Tuesday, November 6, 2012
What to do when you receive a Notice of Bankruptcy? Step 5: Do you need an attorney?
Because those meetings and deadlines happen, in most cases, in a very short period of time, it's important to get advice and get it quickly if you have questions. Waiting to determine your next move could result in you waiving certain rights. And taking action without all the information could be even worse, if you violate the automatic stay for example.
Therefore, if you have any questions at all about the best way to proceed when you receive a Notice of Bankruptcy we recommend consulting with an attorney, even if just for one meeting.
More specifically an attorney should help you be able to:
1. Determine whether you are a creditor or some other interested party, and in any event what rights you may have to challenge the discharge in those situations.
2. Determine if any action you are currently taking is in violation of the automatic stay or permissible.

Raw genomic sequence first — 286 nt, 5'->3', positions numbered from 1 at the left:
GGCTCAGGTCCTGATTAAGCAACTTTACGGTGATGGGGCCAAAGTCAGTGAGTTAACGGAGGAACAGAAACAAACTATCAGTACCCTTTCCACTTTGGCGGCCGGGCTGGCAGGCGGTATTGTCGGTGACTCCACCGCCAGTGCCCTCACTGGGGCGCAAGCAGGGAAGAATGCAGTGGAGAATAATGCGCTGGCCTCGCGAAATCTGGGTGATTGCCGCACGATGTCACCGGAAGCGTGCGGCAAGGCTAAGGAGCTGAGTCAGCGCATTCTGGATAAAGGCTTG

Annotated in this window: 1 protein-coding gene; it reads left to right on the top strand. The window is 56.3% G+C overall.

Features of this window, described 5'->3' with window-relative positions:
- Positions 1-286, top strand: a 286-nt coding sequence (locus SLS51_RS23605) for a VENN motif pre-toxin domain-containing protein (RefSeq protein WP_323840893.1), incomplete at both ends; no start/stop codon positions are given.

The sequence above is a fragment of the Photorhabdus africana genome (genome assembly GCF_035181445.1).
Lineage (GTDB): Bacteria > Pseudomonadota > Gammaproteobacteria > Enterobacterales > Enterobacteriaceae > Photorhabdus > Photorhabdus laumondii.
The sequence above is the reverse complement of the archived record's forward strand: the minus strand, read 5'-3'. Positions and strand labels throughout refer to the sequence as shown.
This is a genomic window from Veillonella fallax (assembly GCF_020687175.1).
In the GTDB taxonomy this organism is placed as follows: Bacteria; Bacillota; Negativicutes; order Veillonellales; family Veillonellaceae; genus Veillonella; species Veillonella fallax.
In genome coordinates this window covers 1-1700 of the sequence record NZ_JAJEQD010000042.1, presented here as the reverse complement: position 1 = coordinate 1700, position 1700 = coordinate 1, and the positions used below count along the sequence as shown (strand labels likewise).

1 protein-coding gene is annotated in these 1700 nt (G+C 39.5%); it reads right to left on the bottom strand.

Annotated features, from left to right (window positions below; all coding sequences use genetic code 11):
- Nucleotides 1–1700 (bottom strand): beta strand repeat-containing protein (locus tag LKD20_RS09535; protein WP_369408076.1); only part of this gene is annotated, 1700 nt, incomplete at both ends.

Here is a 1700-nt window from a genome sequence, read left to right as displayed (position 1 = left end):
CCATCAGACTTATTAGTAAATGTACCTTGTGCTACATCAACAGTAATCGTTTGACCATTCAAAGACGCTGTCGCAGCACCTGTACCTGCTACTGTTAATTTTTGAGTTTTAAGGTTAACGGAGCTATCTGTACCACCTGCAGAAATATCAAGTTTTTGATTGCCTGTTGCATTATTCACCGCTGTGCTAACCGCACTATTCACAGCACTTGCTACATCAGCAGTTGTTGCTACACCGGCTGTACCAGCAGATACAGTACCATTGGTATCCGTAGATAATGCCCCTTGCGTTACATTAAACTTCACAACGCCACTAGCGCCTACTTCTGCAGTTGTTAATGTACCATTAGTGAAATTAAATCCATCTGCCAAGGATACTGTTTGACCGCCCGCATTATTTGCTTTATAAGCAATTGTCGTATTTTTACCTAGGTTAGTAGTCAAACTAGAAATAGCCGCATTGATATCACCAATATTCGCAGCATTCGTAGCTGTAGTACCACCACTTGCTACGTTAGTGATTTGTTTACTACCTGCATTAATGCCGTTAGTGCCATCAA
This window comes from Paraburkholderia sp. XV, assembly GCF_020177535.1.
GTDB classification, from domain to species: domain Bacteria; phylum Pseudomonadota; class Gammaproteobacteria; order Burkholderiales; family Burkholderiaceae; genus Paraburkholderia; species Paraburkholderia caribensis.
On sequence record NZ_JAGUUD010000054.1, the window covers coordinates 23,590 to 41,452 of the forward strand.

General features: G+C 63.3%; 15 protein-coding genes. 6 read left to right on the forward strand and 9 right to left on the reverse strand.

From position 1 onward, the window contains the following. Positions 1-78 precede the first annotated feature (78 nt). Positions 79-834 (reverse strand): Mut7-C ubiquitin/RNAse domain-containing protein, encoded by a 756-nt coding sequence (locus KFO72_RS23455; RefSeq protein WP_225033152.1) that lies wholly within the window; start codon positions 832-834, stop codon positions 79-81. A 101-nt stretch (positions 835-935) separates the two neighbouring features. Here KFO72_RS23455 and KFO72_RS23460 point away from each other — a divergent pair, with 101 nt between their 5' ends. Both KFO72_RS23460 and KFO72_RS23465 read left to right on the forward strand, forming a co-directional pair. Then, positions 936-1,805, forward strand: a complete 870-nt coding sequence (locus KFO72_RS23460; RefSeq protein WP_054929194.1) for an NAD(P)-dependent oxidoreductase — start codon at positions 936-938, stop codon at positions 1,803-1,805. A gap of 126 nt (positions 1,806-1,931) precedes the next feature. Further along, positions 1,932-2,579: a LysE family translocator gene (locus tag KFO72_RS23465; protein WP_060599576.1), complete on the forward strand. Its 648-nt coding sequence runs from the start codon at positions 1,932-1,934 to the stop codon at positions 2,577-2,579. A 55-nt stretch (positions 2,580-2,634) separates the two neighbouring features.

3. Determine whether a debt owed to you may be non-dischargeable, or whether some of the assets may be available to pay that debt.
4. Determine whether or not you should file a Proof of Claim, and explain the benefits and consequences.
5. Determine whether or not you should file an adversary proceeding, and explain the benefits and potential consequences.
6. Assist you in proving fraud if you believe it exists in your specific case.
7. Determine the potential cost of making any of these challenges and what you stand to gain.
If you are interested in consulting with one of our attorneys relating to a case in Massachusetts, click here to schedule a consultation.
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